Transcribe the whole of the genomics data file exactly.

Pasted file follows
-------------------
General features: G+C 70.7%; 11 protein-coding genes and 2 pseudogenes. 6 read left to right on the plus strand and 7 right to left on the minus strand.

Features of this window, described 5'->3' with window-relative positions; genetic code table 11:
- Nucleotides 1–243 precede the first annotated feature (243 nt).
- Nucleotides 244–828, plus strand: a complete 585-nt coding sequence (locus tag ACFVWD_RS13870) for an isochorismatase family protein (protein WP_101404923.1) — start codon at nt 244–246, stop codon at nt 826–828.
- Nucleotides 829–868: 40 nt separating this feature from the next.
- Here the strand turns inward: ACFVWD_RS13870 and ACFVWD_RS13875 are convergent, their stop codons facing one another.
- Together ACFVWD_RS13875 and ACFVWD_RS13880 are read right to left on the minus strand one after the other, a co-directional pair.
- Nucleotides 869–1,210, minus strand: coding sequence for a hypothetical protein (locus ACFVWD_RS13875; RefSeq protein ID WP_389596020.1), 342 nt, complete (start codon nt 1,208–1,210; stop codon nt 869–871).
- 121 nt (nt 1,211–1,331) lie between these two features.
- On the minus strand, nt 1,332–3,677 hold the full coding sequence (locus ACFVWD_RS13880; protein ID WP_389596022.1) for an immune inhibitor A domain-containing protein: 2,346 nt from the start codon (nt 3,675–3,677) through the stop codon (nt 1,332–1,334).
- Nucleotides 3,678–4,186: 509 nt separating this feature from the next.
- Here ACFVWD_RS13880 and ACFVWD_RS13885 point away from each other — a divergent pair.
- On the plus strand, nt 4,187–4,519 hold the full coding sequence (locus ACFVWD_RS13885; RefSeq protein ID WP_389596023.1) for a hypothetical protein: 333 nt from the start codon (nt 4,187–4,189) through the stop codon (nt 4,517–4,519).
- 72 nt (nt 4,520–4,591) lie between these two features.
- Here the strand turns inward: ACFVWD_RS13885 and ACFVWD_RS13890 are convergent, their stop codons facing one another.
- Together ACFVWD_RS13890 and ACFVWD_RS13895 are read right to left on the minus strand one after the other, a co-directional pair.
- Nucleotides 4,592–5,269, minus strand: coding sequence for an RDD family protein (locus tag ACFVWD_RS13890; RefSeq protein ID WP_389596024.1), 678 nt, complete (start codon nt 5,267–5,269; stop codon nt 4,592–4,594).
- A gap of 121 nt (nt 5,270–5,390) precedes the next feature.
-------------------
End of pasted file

General features: G+C 70.7%; 11 protein-coding genes and 2 pseudogenes. 6 read left to right on the plus strand and 7 right to left on the minus strand.

Features of this window, described 5'->3' with window-relative positions; genetic code table 11:
- Nucleotides 1–243 precede the first annotated feature (243 nt).
- Nucleotides 244–828, plus strand: a complete 585-nt coding sequence (locus tag ACFVWD_RS13870) for an isochorismatase family protein (protein WP_101404923.1) — start codon at nt 244–246, stop codon at nt 826–828.
- Nucleotides 829–868: 40 nt separating this feature from the next.
- Here the strand turns inward: ACFVWD_RS13870 and ACFVWD_RS13875 are convergent, their stop codons facing one another.
- Together ACFVWD_RS13875 and ACFVWD_RS13880 are read right to left on the minus strand one after the other, a co-directional pair.
- Nucleotides 869–1,210, minus strand: coding sequence for a hypothetical protein (locus ACFVWD_RS13875; RefSeq protein ID WP_389596020.1), 342 nt, complete (start codon nt 1,208–1,210; stop codon nt 869–871).
- 121 nt (nt 1,211–1,331) lie between these two features.
- On the minus strand, nt 1,332–3,677 hold the full coding sequence (locus ACFVWD_RS13880; protein ID WP_389596022.1) for an immune inhibitor A domain-containing protein: 2,346 nt from the start codon (nt 3,675–3,677) through the stop codon (nt 1,332–1,334).
- Nucleotides 3,678–4,186: 509 nt separating this feature from the next.
- Here ACFVWD_RS13880 and ACFVWD_RS13885 point away from each other — a divergent pair.
- On the plus strand, nt 4,187–4,519 hold the full coding sequence (locus ACFVWD_RS13885; RefSeq protein ID WP_389596023.1) for a hypothetical protein: 333 nt from the start codon (nt 4,187–4,189) through the stop codon (nt 4,517–4,519).
- 72 nt (nt 4,520–4,591) lie between these two features.
- Here the strand turns inward: ACFVWD_RS13885 and ACFVWD_RS13890 are convergent, their stop codons facing one another.
- Together ACFVWD_RS13890 and ACFVWD_RS13895 are read right to left on the minus strand one after the other, a co-directional pair.
- Nucleotides 4,592–5,269, minus strand: coding sequence for an RDD family protein (locus tag ACFVWD_RS13890; RefSeq protein ID WP_389596024.1), 678 nt, complete (start codon nt 5,267–5,269; stop codon nt 4,592–4,594).
- A gap of 121 nt (nt 5,270–5,390) precedes the next feature.